The Unlikely Persistence of Lula and Pension Reform

Despite a corruption sentence, Brazil's leading presidential candidate says he's not done yet. And will this be the month long-anticipated pension reform passes Congress?

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Investors breathed a sigh of relief two weeks ago when an appeals court upheld a corruption conviction against Luiz Inácio Lula da Silva, technically barring the former president from public office. Lula, however, vowed to defy the ruling and press on with his campaign to win the presidential election in October. A leftwing populist who markets fear would imperil Brazil's recovery from a two-year recession, Lula continues to lead polls of potential candidates. With the election set for October, an institutional crisis is brewing.

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Meanwhile, current President Michel Temer said legislation to reform the country's bloated pension system would come to a vote this month. The proposed reforms, which the government said are essential to rein in the public deficit and keep the state's pension fund solvent, have drawn fierce public opposition. Trade unions called for a national “day of struggle” on February 19 to protest the legislation. Yet, online traffic patterns suggest opposition to the reforms has diminished in intensity. Our signal tracking Brazilian digital concern over the austerity program has fallen, despite the public statements from Temer and the unions. By contrast, the signal rose in November and late December last year, when the government's push to pass the legislation stalled due to lack of votes, motivated in part by public demonstrations.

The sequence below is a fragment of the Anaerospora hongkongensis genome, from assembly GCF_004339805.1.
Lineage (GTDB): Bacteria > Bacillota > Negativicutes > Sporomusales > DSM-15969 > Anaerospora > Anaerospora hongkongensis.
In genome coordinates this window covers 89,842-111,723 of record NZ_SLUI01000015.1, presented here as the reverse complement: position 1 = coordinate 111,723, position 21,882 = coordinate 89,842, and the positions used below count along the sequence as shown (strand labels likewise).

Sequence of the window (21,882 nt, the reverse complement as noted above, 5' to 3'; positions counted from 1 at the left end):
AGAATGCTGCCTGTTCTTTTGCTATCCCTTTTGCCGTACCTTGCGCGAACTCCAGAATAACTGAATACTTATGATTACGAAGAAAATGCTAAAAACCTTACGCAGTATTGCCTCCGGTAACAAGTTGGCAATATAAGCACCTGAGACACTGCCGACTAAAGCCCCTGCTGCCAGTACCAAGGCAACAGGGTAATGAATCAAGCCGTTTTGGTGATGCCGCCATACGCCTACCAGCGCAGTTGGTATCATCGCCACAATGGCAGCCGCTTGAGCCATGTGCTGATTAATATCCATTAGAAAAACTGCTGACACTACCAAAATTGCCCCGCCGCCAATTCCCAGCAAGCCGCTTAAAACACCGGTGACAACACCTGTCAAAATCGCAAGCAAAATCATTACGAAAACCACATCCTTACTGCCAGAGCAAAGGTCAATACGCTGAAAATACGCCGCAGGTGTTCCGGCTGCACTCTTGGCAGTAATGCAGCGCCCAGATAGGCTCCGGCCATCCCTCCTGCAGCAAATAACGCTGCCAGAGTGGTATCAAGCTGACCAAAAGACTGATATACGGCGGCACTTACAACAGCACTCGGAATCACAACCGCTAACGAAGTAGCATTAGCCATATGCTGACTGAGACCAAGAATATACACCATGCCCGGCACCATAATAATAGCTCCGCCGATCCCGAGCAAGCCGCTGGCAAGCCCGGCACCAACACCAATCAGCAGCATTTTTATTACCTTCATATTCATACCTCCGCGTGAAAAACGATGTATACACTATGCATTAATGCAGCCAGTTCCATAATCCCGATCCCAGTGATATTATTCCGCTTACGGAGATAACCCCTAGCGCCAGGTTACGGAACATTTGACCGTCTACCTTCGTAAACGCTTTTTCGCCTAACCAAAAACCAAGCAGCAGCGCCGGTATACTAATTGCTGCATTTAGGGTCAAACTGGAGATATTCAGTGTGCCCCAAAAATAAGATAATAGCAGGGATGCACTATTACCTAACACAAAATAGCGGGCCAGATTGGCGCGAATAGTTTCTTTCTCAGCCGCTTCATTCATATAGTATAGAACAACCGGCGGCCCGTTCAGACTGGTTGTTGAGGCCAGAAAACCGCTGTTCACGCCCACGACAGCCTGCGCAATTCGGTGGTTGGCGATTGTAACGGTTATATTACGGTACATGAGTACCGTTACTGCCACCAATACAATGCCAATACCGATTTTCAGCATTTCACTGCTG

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With the signal's current downward trend indicating dwindling public pressure, Temer's prospects for passing the legislation could be brightening. That, in turn, bodes well for markets: Predata's backtest engine shows that in 2017 there was an inverse relationship between the anti-austerity signal and the Bovespa.